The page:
Sunday, November 26, 2006

“By its actions, it appears that the appointed management at EPA is determined to actually reduce the sum total of human knowledge,”

A significant and alarming post from US Librarian Roger Owen Green:

The U.S. Environmental Protection Agency is frantically dispersing its library collections to preempt Congressional intervention,according to internal emails released today by Public Employees for Environmental Responsibility (PEER). Contrary to promises by EPA Deputy Administrator Marcus Peacock that all of the former library materials will be made available electronically, vast troves of unique technical reports and analyses will remain indefinitely inaccessible....

... This month, EPA closed the OPPTS Library, its only specialized library for research on health effects and properties of toxic chemicals and pesticides, without notice to either the public or affected scientists.

Here's the link to the order to destroy (“recycle”) US Office of Prevention, Pollution and Toxic Substances library materials .


Roger Owen Green said...

I didn't note this in the post, but this story REALLY ticked me off.

Roger Owen Green said...


Democratic House Leaders Use New Powers to Fight Bush's EPA Research Library Closings By
Created 12/01/2006 - 4:42pm


House Democratic leaders are using their new authority as pending
committee chairmen to push the EPA to stop closing its research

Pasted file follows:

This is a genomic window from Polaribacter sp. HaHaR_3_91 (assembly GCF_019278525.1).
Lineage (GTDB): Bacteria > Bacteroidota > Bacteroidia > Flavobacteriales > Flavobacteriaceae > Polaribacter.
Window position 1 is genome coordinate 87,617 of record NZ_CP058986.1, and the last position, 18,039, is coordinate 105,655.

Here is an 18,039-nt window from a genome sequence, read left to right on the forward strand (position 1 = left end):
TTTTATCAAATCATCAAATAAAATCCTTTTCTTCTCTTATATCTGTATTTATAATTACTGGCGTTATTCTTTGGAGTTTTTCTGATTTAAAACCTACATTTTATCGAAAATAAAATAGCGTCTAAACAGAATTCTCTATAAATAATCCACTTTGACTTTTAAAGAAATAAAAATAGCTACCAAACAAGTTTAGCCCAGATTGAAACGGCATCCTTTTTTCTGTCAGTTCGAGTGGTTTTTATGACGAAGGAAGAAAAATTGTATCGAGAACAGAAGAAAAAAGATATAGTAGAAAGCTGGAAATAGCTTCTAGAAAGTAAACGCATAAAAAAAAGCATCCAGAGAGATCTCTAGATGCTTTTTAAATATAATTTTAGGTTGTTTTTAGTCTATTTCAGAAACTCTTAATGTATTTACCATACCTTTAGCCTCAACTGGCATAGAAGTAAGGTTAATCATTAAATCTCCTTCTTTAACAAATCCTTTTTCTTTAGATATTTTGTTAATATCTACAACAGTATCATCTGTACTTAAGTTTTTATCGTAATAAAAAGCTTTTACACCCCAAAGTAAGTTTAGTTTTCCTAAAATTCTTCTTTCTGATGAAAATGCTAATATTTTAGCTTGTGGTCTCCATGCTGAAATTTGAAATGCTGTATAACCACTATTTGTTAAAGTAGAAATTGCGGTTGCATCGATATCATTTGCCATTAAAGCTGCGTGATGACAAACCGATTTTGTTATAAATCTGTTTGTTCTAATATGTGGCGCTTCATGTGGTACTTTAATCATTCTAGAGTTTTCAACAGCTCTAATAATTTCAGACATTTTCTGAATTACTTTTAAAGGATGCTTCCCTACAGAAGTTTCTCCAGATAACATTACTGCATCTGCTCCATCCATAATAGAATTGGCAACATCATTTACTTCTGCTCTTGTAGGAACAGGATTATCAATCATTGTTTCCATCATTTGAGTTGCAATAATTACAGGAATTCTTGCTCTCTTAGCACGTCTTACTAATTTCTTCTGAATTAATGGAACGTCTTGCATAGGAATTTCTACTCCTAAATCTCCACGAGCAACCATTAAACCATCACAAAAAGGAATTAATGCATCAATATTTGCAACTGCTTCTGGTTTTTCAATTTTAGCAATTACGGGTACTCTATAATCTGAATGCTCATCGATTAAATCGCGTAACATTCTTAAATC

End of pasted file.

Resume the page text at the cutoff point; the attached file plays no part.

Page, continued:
libraries. As BuzzFlash has previously reported, the EPA has ignored
protests from politicians and even its own scientists [0] by
preemptively eliminating research resources [0] as instructed by
President Bush's 2007 budget - despite the fact that Congress has yet to
approve any such action.

EPA Administrator Stephen Johnson was given a letter demanding he
"maintain the status quo" by Committee Ranking Members Bart Gordon
(Science), Henry Waxman (Reform), John Dingell (Energy and Commerce),
and James Oberstar (Transportation and Infrastructure). They also
requested that the EPA compile records of materials that have already
been dispersed to ensure the information can be retrieved and used by
Agency personnel and the public.

"Over the past 36 years, EPA's libraries have accumulated a vast and
invaluable trove of public health and environmental information, including
at least 504,000 books and reports, 3,500 journal titles, 25,000 maps, and
3.6 million information objects on microfilm," the letter notes. "It now
appears that EPA officials are dismantling what is likely one of our
country's most comprehensive and accessible collections of environmental

The entire article can be referenced at the above URL.

Roger Owen Green said...

From today's NY Times:

Op-Ed Contributor
Keep the E.P.A. Libraries Open

Published: December 8, 2006

IF you needed to find out how much pollution an industrial plant in your neighborhood was spewing, or what toxic chemicals were in a local river, where would you go? Until recently, you could discover the answer at one of the Environmental Protection Agency’s 29 libraries. But now the E.P.A. has obstructed the American public — as well as its own scientists and staff — by starting to dismantle its crown jewel, the national system of regional E.P.A. libraries.